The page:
and overly aggressive competition.
•   Stock-based performance versus earnings-based performance. Stock
    based performance is much noisier than earnings-based performance, but
    in return earnings can be manipulated by the manager
 Mergers, Spin-offs, Carve Outs
• It may be easier to design an optimal compensation contract for a
  small, single-unit, firm than for a multi-divisional conglomerate
• Solution may be a spin-off (a division set up as an independent firm
  by distributing shares in the new firm to the existing investors) or a
  carve-out (do an IPO of the division and sell to new investors)
• Spin-offs and carve-outs are positive signals
• Mergers create the opposite effect, and in particular conglomerate
  mergers can be seen as a negative signal to investors as they affect
  managerial incentives negatively (conglomerate mergers are
  relatively rare now but were popular in the 1960s and 70s)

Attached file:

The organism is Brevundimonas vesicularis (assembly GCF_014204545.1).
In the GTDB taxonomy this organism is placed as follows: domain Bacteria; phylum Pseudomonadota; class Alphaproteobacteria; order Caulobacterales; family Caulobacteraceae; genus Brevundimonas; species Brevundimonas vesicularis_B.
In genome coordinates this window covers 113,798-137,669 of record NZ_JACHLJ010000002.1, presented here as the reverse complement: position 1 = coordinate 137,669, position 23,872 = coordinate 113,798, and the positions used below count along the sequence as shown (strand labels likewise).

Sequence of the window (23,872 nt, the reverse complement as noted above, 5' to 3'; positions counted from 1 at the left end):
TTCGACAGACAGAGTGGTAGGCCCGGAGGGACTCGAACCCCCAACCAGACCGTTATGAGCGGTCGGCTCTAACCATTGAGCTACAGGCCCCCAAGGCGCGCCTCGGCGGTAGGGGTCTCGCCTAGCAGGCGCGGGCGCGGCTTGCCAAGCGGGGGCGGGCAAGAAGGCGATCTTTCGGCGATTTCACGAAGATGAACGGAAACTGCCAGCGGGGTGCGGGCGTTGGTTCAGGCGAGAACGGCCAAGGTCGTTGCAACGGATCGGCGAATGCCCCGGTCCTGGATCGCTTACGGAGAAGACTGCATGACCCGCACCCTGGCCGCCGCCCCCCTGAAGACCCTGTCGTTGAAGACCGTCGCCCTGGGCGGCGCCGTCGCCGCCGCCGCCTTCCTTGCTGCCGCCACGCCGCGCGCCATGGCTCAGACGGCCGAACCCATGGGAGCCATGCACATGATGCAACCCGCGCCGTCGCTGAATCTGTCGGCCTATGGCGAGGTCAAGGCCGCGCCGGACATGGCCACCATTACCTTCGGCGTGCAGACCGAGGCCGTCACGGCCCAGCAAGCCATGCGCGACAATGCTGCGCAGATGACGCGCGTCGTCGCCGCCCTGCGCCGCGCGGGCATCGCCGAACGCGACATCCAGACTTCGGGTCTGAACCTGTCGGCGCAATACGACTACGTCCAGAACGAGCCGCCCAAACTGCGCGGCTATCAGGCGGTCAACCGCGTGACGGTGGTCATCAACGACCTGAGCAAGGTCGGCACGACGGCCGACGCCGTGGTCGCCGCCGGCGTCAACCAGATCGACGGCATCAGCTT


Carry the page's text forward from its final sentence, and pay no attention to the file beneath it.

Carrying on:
• Many spin-offs and carve-outs are reversing prior conglomerate
• Grinblatt/Titman chapter 18
1. The manager of a firm considers investing £1m
   of free cash flow (earnings currently held in a
   bank account) in a project that has private
   value £10,000 to the manager but NPV of -
   £200,000 to the investors. What is the optimal
   decision for the manager if
  a) He has fixed pay?
  b) He has in addition a bonus scheme where an
     increase of £1000 in the stock value leads to an
     increase of £10 to the manager?
  c) What is the optimal bonus scheme for the manager
     in this case?
Week 10: Information and Financial